Two young women arrive and join the group ahead of me. A woman behind me indicates she thinks they might have skipped the queue, and I should ask them. I say to one of them that I think I was here before them. They had been there before, gone off for a walk and come back again.

The queue has changed so much that I really don’t know.

2 hours to go

I move into the section where the aisles are marked and feel very privileged. I am in the elite now! It is 9pm. The queue is very slow and there are only four staff behind the desks, and a supervisor still giving ‘urgent advice’ about taking the train. Literally every five minutes.

A family at the top of the queue with a baby in a sling shout at the desk staff because the closest flight available to wherever they are going in North America is three days away.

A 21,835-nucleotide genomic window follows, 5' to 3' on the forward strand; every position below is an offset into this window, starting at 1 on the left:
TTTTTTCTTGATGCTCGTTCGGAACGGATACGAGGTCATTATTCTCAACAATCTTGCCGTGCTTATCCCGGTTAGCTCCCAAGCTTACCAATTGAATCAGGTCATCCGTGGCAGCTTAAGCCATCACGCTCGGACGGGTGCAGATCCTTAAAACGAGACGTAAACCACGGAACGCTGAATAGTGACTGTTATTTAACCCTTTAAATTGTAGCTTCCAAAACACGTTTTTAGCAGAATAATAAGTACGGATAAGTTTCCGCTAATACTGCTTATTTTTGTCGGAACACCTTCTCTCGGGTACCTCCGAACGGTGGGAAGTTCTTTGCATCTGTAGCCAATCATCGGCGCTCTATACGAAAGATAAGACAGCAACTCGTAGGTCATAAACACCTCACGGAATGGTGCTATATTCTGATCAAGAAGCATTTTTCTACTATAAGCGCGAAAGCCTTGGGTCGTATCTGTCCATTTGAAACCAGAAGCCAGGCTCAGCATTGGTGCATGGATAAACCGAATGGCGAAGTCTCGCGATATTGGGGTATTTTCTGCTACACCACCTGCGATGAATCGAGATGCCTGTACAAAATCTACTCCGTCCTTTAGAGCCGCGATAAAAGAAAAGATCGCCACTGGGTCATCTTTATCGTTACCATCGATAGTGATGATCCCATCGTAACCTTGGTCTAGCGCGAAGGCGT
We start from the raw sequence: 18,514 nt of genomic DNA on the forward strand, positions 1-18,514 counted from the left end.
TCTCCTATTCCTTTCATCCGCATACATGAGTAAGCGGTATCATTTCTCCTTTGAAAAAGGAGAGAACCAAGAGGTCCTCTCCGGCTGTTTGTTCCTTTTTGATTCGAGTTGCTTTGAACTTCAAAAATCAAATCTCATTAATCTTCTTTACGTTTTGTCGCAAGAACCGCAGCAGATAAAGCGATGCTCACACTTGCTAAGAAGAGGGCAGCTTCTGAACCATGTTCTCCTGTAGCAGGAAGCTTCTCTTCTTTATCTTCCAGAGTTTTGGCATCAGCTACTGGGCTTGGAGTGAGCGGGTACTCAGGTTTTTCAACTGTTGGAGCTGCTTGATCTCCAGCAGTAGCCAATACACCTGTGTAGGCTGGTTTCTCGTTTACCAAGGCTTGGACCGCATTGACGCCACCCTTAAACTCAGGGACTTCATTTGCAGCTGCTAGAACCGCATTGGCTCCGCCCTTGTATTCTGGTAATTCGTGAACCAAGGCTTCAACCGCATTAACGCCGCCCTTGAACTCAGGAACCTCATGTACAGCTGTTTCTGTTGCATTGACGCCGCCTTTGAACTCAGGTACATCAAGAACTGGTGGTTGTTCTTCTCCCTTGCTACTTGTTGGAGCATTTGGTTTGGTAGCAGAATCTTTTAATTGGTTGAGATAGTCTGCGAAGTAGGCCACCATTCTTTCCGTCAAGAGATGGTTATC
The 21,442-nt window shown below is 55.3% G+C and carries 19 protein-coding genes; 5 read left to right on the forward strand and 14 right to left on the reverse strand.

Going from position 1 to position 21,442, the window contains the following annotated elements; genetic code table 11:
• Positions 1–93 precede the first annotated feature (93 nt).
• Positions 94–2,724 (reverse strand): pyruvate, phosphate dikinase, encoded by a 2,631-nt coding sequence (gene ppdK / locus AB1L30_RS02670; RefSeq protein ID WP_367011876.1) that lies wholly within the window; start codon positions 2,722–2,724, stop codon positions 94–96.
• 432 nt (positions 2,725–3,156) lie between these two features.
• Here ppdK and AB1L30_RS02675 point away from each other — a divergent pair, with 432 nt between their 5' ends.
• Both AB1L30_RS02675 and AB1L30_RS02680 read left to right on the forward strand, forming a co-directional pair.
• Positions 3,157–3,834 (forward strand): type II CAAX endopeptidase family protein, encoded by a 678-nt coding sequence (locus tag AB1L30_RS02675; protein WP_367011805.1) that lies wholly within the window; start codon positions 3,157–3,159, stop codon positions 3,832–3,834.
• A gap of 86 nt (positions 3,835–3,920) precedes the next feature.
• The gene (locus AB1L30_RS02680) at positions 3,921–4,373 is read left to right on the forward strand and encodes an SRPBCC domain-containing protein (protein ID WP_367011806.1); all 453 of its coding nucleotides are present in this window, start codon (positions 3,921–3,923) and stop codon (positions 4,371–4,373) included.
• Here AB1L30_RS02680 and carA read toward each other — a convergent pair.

1.5 hours to go

I am bored. I can see the French lady of the couple behind me is really struggling, so I drag over a chair for her. I don’t think they have eaten.

1 hour to go

Another announcement. Not the ‘Urgent Advice’ one, something different. So many announcements. I translate it for the French couple in Spanish and English, they wish me well, thank me for the help, and leave the queue. After 7.5 hours.

It’s all becoming a blur. We are down to three desk staff now. The supervisor comes out and explains about the Lufthansa strike, the delays with dozens of flights, all with knock-on effects, cancellations across many airlines, staff have been working 12 hours and are legally entitled to stop, 60 staff phoned in that morning as they couldn’t face the stress. We are told in no uncertain terms that all desks will be closed at 11.30pm and adult tantrums will not change that. Please, please, let me make it to the top of the queue by then.